It sure is nice to be home … After a full night’s sleep in my own bed, rising to a cup of tea made just how I like it, and spending some quiet time alone, I think I am ready to face the day. It will definitely be different at home, time to re-enter the daily tasks of dishes, laundry, and bills. I read a bit of Ann Voskamp’s book, A Dare to LIVE FULLY Right Where You Are: One Thousand Gifts, this morning, and it was spot on for what I needed to hear today. Finding joy in the every day, giving thanks, taking on the view of a child, and emptying oneself of expectations — leading to a joy in the moment.
As for the culmination of our world travel, our final day brought adventure, appreciation, and a bit of exhaustion. We left our home away from home at 8 am, planning to take a taxi into Dubai for more sightseeing before our plane was scheduled to take off at 11 pm. Our first surprise was that the taxi was not available, so we headed to the line for the bus provided by the tournament. We were fortunate to be able to make it onto the second bus after waiting only about half an hour, and thankful that we had saved the taxi fare. Our driver was not familiar with the airport and initially dropped us at the wrong terminal, but after I hailed an airport worker and got directions, we made it to the right location. Actually being familiar with the Dubai airport (odd as it seems), we were able to efficiently store our luggage for the day and hop on the metro to visit the Dubai Mall.
The metro has a car set aside for ladies and children only. We became thankful for this arrangement when stop after stop the people piled into the train until we felt as if we were in Japan with bodies pressed against one another and people pushing to get off at each stop. When we reached stop 25, we surged toward the door, taking care to avoid the baby stroller. Ganmama almost didn’t make it off the train, but slipped through the doors as they were closing. Dubai loves to boast of the tallest tower, the largest fountain display, and on and on. They can also include the longest hallway of moving walkways in the world. The walkways led us to the opulence of the mall attached to the Burj Khalifa where we would ride the elevator to the 124th floor to view the city from above.
From this vaulted vantage point, it was clear to see that this was a city built upon the sand. We stood in a building with pylons driven deep into the ground, a foundation of cement poured to anchor this spire so that visitors from India, Australia, the US and everywhere in between could stand aloft and feel the Arabian breeze while appreciating the advancement of this new nation. A city of towers and bridges, built where 20 years ago stood “a few lone buildings in the desert,” Dubai is a study in urban development. (http://weburbanist.com/2011/02/21/then-now-the-stunning-speed-of-urban-development/)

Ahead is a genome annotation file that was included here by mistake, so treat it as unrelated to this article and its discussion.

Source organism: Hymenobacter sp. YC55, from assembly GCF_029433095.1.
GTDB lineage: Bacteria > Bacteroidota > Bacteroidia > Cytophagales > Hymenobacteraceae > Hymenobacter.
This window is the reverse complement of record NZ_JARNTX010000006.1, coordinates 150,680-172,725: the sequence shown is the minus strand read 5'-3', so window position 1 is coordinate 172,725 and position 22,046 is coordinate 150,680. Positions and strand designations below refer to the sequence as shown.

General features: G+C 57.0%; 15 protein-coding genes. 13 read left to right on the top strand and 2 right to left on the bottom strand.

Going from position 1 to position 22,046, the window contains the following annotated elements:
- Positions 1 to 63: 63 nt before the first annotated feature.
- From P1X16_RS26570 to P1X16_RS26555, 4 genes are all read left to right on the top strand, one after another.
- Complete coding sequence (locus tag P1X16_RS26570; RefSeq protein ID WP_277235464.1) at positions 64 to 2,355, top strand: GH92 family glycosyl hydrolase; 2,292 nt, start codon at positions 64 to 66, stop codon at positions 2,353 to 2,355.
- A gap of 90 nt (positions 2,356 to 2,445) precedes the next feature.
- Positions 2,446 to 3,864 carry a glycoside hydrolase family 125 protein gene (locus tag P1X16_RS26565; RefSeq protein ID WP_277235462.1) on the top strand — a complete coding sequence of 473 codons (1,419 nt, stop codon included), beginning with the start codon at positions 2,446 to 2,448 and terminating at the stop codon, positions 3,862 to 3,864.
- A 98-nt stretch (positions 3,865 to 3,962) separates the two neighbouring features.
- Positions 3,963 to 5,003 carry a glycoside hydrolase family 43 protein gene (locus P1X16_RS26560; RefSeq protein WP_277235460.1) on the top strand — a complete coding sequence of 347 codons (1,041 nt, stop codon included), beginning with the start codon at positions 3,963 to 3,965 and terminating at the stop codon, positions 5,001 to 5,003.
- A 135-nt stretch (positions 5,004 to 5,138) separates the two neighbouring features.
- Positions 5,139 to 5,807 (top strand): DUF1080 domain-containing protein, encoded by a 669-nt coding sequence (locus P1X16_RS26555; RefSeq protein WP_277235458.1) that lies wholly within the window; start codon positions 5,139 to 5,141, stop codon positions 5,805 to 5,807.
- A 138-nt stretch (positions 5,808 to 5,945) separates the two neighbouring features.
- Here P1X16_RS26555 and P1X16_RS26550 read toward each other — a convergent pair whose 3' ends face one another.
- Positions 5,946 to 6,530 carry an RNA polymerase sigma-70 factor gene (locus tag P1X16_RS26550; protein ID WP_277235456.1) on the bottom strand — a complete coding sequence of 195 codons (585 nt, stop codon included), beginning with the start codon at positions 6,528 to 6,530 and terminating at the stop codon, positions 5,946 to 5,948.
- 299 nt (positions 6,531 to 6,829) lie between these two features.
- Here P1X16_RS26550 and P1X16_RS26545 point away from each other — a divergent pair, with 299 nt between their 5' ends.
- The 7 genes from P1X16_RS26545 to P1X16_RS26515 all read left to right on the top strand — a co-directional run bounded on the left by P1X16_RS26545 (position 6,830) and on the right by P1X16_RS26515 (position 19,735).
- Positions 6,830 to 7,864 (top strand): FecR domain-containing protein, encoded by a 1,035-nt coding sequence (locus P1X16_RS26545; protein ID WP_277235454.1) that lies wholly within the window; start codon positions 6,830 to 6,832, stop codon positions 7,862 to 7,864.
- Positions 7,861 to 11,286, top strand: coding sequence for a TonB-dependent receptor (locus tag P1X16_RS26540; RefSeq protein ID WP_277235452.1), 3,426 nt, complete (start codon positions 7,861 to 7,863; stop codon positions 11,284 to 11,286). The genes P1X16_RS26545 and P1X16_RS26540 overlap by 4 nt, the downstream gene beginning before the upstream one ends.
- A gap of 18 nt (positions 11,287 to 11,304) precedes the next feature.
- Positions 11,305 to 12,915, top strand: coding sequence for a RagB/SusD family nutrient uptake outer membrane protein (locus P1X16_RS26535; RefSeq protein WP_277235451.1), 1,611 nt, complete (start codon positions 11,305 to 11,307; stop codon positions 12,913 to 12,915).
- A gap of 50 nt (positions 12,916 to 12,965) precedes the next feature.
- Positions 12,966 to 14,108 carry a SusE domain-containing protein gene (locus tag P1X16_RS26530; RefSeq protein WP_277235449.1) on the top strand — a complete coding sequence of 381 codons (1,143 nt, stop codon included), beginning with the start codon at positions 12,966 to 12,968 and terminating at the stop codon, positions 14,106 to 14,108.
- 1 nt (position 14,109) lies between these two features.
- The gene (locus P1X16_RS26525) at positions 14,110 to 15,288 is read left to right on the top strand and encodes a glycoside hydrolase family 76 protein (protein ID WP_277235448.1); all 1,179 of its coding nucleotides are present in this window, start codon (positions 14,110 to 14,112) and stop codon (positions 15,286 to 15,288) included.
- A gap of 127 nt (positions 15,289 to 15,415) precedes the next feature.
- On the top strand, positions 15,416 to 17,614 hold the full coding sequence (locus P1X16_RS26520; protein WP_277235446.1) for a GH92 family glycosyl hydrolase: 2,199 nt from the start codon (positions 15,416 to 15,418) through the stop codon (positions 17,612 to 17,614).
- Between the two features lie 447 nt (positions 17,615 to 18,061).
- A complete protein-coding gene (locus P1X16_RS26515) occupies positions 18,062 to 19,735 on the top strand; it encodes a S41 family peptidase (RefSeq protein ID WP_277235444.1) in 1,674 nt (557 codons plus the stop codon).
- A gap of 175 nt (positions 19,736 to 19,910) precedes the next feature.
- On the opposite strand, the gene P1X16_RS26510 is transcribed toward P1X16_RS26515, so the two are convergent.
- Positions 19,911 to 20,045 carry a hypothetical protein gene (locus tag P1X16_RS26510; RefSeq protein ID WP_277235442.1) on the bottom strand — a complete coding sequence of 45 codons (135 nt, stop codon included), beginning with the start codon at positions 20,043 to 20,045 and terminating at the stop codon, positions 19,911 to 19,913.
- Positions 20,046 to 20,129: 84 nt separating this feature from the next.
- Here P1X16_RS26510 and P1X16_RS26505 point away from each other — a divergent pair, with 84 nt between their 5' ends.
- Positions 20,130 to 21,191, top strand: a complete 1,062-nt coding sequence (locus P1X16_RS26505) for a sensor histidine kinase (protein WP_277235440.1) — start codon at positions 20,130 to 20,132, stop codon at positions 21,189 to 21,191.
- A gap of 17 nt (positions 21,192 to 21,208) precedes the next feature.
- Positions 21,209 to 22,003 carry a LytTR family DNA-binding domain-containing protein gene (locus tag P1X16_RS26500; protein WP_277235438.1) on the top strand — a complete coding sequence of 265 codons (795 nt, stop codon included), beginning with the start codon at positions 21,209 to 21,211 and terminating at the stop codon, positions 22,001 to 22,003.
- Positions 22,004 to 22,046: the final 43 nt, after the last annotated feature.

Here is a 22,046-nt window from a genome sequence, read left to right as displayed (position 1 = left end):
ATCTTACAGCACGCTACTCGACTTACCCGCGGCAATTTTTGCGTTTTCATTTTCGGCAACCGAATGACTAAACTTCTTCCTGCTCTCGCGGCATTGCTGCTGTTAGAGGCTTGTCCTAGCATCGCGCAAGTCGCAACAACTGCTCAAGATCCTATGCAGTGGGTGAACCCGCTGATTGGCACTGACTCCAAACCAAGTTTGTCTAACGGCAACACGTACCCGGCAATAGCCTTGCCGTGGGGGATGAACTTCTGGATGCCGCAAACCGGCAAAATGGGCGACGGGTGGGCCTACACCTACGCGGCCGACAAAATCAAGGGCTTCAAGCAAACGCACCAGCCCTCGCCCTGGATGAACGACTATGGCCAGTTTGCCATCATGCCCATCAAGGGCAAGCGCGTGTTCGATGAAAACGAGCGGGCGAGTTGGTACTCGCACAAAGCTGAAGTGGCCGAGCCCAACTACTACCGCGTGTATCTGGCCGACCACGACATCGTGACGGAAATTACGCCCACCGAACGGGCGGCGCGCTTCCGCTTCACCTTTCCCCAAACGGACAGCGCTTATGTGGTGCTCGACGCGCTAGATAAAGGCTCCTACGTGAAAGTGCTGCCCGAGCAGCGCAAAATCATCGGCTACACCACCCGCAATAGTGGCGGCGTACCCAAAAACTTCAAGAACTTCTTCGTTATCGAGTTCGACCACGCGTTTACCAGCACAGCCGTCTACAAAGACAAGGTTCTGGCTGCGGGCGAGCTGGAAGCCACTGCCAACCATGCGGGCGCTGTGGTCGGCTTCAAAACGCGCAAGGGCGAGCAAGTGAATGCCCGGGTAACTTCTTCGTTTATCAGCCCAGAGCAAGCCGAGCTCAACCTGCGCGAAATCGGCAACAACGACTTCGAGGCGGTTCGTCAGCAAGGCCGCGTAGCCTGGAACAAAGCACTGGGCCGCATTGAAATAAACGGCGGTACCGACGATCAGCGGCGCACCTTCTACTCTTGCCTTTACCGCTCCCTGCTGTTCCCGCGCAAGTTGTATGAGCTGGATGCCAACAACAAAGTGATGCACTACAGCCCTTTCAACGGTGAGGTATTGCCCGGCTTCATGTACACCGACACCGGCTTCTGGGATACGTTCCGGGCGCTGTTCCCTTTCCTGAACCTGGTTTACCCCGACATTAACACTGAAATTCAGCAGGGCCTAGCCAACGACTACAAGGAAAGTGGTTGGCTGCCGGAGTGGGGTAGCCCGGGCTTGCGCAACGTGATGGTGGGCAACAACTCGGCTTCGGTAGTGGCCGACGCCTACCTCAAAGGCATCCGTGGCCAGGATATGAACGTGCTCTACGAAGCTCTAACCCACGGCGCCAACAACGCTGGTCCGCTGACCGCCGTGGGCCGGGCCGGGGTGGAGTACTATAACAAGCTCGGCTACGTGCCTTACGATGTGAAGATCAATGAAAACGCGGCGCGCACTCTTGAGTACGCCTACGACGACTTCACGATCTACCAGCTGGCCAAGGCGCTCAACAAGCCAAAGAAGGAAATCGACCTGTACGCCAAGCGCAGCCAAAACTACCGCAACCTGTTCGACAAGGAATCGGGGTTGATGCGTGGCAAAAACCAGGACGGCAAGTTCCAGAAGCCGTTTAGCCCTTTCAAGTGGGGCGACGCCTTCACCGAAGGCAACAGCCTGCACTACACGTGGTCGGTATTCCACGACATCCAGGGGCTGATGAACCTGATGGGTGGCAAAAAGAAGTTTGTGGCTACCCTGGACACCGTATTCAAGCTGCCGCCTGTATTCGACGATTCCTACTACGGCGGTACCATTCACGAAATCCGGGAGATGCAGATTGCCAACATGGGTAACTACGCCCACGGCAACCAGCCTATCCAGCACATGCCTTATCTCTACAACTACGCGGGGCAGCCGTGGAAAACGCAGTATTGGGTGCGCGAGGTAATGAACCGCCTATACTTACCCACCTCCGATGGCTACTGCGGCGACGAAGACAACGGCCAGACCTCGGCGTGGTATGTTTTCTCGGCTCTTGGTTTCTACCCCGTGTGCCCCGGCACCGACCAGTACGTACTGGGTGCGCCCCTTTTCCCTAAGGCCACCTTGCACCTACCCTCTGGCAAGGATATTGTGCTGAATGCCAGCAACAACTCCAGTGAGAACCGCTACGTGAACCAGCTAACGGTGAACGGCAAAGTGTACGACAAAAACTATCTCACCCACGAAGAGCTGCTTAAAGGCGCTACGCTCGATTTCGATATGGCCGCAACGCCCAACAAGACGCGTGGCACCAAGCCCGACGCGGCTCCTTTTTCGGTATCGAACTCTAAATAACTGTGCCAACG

We stood looking out the thick glass of the observation deck while unbeknownst to us a large family gathered behind us for a photo. Ganmama turned and found herself inadvertently popping her head of red hair into the frame. We ducked behind the 25 or so, until Ganmama mischievously reached a pair of rabbit ears up behind one of the men posing in the back. Giggling like schoolchildren, we were found out and the group of dark middle easterners pulled Ganmama and Drew into their family photo, laughing and cajoling one another. They then dispersed with calls of “Bye Auntie, see you next year in Europe!” and we left the tower with smiles and laughter from our brief encounter with another family traveling as well.
Prior to leaving Dubai for Al Ain on the front end of our trip, we had made reservations for a sunset cruise prior to our nighttime flight. Checking our watches, we realized that with the unending moving walkways back to the metro, we would be seriously pressed for time in getting back to the meeting place for our final adventure. We hurried through the mall, skirting the tourists from around the globe as we progressed through the people movers, and stepped onto the metro once again with bodies pressed close and cultures bumping against one another. We exited the train at Deira City Center to hail a taxi to the Holiday Inn Express. Unfortunately, the escalator up from the metro stop was broken and as we climbed the stairs with our bags and cameras, the press of people tight, we had to stop and rest halfway up, faint from the rush and the exertion. The metro exit was nowhere near the taxi stand, and we had difficulty locating a driver without passengers. Finally we crossed the street to a waiting cab and settled in — 15 minutes late already for our transport to the cruise. Pulling up to the hotel, I jumped out of the taxi to find the door closing on our bus. Just in time, we paid the taxi and boarded the transport.
The rush and hurry was worth it as we were able to relax in comfort and enjoy the company of families from Australia and New York as we watched the sun sink low over the Arabian Gulf and the lights of Dubai illuminate the skyline. It was a beautiful end to a magnificent journey, the experience of the other side of the world and the diversity of humanity — an opportunity afforded by the game of chess and the generosity of family to help us on our way.
Two bus rides later we arrived at the airport to find that our flight was delayed a little more than an hour. It turned out to be a good thing as security was tight. Not only did we go through the initial passport control and security line, but at the gate we were patted down, our carry on bags were explored, and bodies scanned with some sort of detection device. The flight was long, more than 15 hours, during which we watched movies, slept, and waited to arrive home. At the new international terminal in Atlanta, one of the security dogs sniffed out an apple that was lingering in my back pack, causing us to have to wait in the Agricultural Customs line. The contraband fruit was disposed of by the customs officers, and we were finally on our way to the long awaited for visit to Chick-Fil-A. Ah, sweet tea and the taste of home sweet home!